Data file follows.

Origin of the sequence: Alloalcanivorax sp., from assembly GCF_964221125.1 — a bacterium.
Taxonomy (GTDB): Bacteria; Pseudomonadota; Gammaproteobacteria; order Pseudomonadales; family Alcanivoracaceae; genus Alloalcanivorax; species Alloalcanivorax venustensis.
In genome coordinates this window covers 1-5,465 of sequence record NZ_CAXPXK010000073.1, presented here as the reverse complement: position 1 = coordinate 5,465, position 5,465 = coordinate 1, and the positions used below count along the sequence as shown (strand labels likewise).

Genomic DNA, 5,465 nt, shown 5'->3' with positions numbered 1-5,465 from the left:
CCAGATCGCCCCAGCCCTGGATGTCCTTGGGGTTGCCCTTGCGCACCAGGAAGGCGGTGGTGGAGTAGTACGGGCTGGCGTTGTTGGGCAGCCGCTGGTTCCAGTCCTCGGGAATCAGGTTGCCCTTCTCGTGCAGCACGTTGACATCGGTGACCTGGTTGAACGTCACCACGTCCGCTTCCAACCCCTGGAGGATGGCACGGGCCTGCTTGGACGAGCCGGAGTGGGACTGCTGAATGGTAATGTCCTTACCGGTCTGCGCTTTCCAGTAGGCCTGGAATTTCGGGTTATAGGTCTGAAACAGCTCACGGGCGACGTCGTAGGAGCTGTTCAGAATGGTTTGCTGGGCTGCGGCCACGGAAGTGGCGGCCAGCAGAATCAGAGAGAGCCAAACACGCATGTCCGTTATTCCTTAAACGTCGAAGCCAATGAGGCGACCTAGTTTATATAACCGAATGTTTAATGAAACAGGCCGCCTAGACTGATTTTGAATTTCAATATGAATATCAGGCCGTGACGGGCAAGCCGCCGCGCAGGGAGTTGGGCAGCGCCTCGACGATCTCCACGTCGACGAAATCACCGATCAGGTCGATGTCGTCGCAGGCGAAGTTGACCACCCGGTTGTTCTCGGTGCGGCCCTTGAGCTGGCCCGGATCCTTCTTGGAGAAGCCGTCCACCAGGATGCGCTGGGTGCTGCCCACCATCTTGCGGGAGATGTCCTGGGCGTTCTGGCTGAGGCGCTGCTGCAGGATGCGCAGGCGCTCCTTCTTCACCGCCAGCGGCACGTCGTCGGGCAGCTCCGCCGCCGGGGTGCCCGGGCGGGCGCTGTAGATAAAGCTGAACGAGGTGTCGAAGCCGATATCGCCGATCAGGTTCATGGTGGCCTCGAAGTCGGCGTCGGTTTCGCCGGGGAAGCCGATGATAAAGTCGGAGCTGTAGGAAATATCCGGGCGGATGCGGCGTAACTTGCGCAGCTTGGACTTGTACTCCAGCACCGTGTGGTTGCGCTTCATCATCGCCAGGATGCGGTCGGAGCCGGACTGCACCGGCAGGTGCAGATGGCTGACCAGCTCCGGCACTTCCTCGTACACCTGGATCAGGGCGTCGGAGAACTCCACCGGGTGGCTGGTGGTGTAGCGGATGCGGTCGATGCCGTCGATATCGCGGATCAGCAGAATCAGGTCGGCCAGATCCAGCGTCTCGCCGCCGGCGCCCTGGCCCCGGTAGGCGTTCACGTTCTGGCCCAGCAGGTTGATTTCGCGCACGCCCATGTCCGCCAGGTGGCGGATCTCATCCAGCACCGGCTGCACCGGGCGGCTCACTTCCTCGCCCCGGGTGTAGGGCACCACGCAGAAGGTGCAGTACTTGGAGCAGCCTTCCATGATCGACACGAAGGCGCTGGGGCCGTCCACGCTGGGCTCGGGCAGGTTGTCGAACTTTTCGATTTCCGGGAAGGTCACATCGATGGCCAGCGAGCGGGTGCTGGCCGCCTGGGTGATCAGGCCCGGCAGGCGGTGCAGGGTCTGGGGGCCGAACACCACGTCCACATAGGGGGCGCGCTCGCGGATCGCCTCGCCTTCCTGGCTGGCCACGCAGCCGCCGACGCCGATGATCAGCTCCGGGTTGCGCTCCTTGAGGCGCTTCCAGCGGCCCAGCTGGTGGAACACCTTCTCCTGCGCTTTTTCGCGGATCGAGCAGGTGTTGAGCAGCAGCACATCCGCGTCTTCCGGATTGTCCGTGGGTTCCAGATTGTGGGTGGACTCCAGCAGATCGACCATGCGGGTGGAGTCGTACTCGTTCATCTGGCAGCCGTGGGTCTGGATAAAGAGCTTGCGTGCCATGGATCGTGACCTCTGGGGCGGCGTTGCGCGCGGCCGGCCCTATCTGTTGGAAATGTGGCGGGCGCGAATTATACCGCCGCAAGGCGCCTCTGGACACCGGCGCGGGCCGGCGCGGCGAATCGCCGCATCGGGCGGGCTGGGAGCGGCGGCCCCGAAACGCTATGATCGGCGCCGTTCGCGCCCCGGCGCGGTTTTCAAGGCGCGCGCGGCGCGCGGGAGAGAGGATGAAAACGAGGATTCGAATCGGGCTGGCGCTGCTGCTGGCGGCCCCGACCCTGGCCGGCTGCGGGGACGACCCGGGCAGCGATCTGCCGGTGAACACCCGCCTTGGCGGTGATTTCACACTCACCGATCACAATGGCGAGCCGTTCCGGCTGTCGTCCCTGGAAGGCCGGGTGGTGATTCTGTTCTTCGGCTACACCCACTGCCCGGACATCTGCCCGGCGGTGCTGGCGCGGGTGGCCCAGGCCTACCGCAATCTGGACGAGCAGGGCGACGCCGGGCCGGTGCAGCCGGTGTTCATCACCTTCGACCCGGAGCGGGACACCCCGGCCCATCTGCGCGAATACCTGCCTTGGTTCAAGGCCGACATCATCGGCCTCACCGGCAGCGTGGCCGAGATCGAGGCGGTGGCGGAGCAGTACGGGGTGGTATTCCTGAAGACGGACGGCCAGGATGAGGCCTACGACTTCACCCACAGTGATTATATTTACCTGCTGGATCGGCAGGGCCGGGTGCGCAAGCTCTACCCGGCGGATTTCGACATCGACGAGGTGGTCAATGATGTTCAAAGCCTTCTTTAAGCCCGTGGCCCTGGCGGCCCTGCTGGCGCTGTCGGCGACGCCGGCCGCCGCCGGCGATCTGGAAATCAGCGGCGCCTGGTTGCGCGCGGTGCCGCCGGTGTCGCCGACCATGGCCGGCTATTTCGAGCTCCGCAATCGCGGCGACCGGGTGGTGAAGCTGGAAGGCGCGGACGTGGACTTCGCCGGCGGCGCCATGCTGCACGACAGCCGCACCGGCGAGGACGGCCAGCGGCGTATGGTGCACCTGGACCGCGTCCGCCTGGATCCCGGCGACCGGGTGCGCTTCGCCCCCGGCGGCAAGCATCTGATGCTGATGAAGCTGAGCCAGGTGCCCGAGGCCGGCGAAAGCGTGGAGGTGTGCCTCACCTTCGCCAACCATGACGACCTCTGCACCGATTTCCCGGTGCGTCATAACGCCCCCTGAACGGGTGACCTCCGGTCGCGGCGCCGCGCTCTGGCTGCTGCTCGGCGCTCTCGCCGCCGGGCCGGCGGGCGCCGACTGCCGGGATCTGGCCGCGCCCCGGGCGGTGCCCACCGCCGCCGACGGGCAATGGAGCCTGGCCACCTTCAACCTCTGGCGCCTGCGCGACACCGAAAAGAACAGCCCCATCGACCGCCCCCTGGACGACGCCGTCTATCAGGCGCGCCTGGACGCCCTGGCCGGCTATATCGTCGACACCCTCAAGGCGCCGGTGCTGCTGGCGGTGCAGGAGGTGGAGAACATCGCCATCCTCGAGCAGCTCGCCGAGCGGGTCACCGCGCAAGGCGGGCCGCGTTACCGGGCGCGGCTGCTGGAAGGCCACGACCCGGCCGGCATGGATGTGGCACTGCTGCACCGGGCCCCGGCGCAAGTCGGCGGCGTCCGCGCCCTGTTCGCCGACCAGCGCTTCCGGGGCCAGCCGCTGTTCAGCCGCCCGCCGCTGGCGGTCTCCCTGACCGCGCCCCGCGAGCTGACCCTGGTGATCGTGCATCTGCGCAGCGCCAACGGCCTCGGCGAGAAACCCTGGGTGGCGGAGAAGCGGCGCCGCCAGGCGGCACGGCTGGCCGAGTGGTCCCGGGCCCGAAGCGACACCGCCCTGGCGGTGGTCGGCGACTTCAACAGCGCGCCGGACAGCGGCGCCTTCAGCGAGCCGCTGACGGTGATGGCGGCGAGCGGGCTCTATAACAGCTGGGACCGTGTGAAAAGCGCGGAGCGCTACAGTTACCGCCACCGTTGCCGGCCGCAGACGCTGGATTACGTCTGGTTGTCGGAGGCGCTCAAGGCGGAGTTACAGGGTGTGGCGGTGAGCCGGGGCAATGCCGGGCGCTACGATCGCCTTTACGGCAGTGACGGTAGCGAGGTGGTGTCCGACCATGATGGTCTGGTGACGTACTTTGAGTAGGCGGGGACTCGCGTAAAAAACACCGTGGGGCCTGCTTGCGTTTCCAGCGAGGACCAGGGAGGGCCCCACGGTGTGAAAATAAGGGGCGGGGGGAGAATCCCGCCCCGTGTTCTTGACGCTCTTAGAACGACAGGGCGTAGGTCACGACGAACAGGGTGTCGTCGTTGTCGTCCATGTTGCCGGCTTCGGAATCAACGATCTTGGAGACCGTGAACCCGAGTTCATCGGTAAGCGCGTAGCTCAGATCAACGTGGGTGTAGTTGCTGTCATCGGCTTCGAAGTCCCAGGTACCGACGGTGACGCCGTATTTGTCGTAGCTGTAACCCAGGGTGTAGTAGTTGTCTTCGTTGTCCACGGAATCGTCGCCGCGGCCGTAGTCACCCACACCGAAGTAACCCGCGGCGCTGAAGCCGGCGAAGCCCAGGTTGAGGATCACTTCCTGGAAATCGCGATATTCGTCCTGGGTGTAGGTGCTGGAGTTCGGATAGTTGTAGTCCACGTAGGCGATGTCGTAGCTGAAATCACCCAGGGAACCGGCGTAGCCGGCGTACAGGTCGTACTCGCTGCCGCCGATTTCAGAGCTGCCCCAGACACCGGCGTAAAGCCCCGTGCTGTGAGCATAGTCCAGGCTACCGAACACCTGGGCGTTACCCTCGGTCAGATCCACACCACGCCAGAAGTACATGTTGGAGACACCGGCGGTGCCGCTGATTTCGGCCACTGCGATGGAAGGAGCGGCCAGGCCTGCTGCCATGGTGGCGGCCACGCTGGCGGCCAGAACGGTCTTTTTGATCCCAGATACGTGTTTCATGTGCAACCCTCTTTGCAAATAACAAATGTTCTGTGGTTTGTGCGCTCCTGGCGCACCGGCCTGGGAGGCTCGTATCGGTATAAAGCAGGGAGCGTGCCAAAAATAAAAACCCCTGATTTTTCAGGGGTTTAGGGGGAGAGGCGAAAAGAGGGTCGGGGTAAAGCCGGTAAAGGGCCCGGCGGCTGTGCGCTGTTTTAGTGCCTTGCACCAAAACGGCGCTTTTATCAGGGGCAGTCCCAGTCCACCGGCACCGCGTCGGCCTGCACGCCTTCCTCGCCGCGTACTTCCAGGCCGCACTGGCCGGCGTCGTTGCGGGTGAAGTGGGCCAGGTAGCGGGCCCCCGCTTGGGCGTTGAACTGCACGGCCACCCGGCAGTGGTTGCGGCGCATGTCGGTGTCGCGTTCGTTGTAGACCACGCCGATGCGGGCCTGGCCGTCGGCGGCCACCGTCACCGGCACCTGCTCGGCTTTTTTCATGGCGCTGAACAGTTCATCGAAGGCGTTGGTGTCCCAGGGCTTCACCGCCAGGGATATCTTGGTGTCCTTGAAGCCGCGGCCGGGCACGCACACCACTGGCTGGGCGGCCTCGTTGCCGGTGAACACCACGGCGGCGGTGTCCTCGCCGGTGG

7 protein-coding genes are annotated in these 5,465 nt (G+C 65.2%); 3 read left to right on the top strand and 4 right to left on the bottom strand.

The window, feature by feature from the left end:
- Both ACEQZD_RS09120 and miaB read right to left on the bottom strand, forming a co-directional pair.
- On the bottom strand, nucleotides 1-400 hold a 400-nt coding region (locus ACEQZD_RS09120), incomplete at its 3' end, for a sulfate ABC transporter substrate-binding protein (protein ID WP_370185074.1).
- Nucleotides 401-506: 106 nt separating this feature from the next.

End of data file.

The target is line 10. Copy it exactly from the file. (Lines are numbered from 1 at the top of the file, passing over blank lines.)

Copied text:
- Nucleotides 401-506: 106 nt separating this feature from the next.